In his bright, buzzing Innovation Lab, Chris Aviles is creating the next generation of entrepreneurs. But entrepreneurs with heart. Younger kids make art and jewelry from recycled computer parts to sell online. Seventh graders vend their dried herbs on the lab’s website and sell produce at a student-run farmers’ market. It’s all about engaging kids to come up with innovative solutions to problems. “Kids will never work harder—and the learning will never be more authentic—than when they ship their ideas into the real world,” says Aviles.
 

The Basics

School: K–8 Technology, Innovation, and 21st Century Skills coordinator, Fair Haven School District, New Jersey

Career Path: While teaching high school, Aviles “became passionate” about integrating technology into his classroom when he saw how engaged kids were. He started a blog, Teched Up Teacher, to document student learning, and in 2015 he was hired to start Fair Haven Innovates for K–8 students.

Teaching Philosophy: “I teach my kids how to be comfortable being uncomfortable, to be resilient, and how to reframe failure as iteration.”

Quote: “I constantly try to stretch my students by challenging them to solve other people’s wicked, real-world problems.”

Cool Project

FH Gizmos: “In our Innovation Lab, we spun off a business my students named FH Gizmos. Our motto: ‘At FH Gizmos, your problem is our project!’ The first problem we got to solve as a business was for the communications company Slack. Slack challenged my kids to create a desktop toy that employees could use to help them focus while they were working. After four months of hard work, we filled a $1,000 manufacturing contract for Slack by delivering 50 fidget spinners. The student entrepreneurs of FH Gizmos are hoping to parlay their success with Slack into more manufacturing contracts with more ed tech companies!”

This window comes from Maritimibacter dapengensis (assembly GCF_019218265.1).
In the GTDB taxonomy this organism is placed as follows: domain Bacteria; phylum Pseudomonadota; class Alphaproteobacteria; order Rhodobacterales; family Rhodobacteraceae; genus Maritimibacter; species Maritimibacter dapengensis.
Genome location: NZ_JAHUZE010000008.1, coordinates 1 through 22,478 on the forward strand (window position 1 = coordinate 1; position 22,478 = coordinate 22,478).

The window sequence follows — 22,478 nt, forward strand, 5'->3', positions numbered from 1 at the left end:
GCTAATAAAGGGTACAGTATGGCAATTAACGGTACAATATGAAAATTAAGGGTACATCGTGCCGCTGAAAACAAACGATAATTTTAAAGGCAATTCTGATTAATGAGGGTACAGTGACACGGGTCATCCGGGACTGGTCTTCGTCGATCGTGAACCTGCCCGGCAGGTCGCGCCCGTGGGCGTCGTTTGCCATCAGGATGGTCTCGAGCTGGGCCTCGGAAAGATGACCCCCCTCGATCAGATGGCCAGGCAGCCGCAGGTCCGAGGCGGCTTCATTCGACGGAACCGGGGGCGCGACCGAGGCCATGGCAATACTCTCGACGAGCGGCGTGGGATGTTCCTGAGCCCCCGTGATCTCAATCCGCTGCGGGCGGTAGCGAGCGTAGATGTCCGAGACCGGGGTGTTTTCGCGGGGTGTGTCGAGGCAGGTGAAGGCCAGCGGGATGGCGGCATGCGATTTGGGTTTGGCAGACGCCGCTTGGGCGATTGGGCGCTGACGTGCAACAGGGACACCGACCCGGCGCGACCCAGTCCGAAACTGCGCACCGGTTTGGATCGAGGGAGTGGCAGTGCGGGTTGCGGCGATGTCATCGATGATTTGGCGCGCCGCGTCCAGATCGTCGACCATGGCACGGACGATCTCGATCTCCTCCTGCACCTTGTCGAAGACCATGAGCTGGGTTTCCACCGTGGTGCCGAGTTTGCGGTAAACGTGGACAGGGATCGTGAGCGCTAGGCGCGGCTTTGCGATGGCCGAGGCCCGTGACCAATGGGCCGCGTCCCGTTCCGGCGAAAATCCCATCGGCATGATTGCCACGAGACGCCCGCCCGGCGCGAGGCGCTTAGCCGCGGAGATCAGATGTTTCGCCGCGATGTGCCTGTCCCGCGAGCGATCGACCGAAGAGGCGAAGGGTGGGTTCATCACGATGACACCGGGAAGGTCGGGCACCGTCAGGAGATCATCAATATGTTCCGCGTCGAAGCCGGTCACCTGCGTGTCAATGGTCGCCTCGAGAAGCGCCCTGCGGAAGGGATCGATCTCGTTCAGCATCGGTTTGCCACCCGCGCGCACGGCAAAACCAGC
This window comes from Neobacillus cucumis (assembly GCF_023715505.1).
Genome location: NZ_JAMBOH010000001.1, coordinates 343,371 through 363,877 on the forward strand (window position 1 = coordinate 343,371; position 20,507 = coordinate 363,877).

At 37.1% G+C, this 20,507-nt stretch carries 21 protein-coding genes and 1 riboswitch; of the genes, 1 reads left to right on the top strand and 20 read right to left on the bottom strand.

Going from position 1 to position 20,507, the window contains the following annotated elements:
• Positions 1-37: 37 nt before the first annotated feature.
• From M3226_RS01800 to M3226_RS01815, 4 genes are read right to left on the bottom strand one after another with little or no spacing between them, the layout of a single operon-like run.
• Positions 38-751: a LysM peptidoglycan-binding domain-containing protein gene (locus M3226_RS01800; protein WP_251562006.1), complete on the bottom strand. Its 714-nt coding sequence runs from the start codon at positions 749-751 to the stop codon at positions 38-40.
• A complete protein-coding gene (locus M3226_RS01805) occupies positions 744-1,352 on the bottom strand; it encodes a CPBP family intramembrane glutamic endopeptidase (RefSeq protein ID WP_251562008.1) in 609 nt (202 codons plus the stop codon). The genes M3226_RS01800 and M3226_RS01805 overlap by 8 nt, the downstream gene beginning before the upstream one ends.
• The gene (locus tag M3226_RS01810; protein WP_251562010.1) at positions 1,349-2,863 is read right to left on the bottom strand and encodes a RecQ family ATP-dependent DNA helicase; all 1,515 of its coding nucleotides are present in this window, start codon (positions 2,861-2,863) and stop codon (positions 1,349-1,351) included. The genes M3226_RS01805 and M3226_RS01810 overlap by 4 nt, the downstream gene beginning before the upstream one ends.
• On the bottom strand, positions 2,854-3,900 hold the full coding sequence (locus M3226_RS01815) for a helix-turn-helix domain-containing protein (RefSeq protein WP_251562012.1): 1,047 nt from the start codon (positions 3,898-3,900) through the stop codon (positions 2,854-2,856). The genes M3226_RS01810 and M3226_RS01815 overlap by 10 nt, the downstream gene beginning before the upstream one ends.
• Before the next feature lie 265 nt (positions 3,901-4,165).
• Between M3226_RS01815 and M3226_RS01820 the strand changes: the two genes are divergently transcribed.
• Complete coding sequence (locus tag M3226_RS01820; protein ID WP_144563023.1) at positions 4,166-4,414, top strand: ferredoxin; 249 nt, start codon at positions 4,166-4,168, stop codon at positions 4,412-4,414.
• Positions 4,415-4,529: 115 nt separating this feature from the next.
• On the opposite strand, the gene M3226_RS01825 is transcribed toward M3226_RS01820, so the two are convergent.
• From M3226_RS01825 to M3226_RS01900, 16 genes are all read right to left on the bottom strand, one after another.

3 Innovation Tools

Real World Scholars “is a wealth of expertise, resources, and support for anyone interested in bringing entrepreneurship to his or her school.”

The d.school at Stanford “is the gold standard in teaching design thinking. They have a ton of great resources to help you learn how to teach design thinking to students, with a focus on leading with empathy.”

Twitter “is my favorite place to connect with like-minded educators, exchange ideas, and share resources. I couldn’t imagine not being a connected educator.”

What has surprised you as a teacher?

“My students’ hustle, grind, thoughtfulness, and imagination. Just when I think they might throw in the towel, they rally and blow me away.”

 

 

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Photo: Courtesy of Chris Aviles